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Established in 2011, the Michigan Ovarian Cancer Alliance strives to save women's lives by promoting the early detection of ovarian cancer and improved treatment outcomes.  MIOCA raises awareness of ovarian cancer, provides resources and support to survivors and their families, advocates both locally and federally, educates Michigan communities, and funds innovative ovarian cancer research.

MIOCA in the news

Myths and Misconceptions about Ovarian Cancer

MIOCA is partnering with WOTV4 in Grand Rapids to get the word out about our upcoming event, Shake Your Teal Feathers, and to educate MI communities about ovarian cancer. Because little is known about ovarian cancer by the general public, it is interesting to learn more by unraveling some common myths and misconceptions. Read the full article posted on the WOTV4women website.

It's Teal Time!

As part of National Ovarian Cancer Awareness Month, MIOCA volunteers all over the state will once again tie teal ribbons. Many supporters have taken the lead in their own city or town.  Please join us and help to tie teal ribbons. Click here to see if a coordinator near you needs help.  Contact him or her to offer your assistance.  Thank you!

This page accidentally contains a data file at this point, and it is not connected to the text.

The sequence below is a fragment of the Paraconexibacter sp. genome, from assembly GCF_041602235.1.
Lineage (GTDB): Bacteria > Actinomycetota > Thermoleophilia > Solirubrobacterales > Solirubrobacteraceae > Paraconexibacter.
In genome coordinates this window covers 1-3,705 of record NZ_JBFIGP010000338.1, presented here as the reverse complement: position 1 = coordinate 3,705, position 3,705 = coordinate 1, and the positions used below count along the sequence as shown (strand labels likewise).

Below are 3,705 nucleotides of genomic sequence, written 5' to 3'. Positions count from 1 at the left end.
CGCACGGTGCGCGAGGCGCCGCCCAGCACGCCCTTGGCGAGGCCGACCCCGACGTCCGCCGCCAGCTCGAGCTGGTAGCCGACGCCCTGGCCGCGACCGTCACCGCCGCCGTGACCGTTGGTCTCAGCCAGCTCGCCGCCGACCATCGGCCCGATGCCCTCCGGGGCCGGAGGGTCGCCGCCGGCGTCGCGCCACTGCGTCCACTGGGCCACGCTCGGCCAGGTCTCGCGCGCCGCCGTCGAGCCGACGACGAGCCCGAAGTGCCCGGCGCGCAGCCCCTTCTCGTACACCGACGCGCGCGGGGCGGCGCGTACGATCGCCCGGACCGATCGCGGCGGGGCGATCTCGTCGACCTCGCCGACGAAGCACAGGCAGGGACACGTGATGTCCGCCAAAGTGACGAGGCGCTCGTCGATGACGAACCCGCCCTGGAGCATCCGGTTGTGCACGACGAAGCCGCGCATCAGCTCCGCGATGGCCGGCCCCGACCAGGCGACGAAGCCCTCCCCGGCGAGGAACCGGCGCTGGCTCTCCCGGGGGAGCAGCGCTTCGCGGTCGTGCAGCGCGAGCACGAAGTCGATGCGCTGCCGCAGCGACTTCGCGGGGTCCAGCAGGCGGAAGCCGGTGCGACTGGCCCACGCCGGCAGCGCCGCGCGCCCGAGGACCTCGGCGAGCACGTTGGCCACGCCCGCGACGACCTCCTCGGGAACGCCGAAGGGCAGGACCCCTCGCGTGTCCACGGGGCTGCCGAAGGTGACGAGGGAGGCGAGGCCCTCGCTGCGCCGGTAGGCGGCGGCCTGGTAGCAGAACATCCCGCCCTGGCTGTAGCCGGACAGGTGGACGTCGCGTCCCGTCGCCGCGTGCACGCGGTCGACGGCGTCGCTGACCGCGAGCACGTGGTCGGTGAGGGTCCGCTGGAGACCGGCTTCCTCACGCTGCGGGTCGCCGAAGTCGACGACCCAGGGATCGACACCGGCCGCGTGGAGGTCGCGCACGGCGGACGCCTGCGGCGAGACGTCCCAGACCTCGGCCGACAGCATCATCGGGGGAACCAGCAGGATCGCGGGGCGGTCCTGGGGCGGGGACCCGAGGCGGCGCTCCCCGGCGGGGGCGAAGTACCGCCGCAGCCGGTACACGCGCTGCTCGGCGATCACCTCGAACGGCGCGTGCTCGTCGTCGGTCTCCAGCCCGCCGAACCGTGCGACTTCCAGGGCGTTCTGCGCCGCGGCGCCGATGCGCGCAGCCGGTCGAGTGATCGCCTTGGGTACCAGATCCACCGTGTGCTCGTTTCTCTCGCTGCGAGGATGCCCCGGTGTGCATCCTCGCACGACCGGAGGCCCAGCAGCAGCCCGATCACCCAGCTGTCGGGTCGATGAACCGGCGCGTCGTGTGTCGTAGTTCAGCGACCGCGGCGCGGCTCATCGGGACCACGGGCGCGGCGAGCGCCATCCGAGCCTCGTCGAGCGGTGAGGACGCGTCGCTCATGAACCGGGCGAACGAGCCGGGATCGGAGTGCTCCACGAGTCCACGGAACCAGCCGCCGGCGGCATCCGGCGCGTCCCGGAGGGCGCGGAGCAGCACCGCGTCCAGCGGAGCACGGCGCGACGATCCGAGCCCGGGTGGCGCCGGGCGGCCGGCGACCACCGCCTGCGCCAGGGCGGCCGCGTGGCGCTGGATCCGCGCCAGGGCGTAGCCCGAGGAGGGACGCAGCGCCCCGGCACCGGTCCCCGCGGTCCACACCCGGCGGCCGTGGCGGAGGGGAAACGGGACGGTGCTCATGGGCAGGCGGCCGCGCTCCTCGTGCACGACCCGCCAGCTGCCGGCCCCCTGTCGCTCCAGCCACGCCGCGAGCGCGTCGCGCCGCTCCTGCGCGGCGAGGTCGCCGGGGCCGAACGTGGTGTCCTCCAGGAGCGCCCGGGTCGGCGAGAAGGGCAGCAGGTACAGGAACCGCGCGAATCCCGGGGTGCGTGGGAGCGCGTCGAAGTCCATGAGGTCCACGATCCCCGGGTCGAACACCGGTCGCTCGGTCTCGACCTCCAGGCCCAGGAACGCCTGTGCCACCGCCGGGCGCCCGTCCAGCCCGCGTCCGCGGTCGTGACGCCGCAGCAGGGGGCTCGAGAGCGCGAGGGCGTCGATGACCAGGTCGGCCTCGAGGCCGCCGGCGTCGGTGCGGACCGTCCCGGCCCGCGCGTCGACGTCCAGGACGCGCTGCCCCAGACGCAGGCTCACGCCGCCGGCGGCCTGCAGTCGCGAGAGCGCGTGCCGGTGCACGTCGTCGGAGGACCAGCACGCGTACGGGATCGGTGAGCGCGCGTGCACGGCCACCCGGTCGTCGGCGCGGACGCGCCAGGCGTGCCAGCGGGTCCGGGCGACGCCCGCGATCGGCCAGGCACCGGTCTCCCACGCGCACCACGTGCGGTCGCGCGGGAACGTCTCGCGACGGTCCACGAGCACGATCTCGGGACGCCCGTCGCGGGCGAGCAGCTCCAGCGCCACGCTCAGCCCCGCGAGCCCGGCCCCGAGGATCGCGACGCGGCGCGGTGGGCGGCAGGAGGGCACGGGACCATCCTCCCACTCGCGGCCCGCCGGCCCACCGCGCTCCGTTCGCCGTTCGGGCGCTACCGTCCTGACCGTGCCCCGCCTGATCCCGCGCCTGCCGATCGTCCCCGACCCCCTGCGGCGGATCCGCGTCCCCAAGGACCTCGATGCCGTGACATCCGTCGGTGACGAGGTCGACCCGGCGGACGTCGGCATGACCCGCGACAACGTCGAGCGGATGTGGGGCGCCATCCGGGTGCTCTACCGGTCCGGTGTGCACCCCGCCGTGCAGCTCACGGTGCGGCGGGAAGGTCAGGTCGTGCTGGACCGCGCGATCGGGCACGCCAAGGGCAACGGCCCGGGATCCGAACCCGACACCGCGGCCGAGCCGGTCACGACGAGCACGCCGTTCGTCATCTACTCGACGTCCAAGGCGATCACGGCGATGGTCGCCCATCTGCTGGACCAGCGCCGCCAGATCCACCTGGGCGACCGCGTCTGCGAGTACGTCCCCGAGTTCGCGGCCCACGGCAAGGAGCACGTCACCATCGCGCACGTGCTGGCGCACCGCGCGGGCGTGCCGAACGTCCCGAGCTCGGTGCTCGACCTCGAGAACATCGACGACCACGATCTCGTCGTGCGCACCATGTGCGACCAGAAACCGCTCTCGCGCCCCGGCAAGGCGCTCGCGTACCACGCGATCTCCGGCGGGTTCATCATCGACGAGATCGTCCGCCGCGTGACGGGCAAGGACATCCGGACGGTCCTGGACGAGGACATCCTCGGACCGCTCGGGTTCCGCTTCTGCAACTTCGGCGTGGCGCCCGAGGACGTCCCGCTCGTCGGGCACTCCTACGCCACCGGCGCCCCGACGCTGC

MIOCA Advocate speaks out for Affordable Access to Treatment

Amy Harvey, 43, of West Bloomfield, was diagnosed with Stage 3C ovarian cancer in 2009. Since her diagnosis, she has been through six different chemotherapy regimens, including an oral chemotherapy regimen which cost $3,100 for a two-week supply. That cost may not have been passed onto her had Michigan ensured equal health insurance coverage for both IV and oral chemotherapies.  

Amy is working with other MIOCA advocates to raise awareness of the need for fairness in coverage of chemotherapy. Michigan is one of only eight states without this type of legislation. Passed by the Senate in May, SB625 currently sits in the House Insurance Committee. MIOCA and many other cancer organizations are working to get this moved into law in Michigan.

Read more in the Detroit  Jewish News Article , "Hard to Swallow."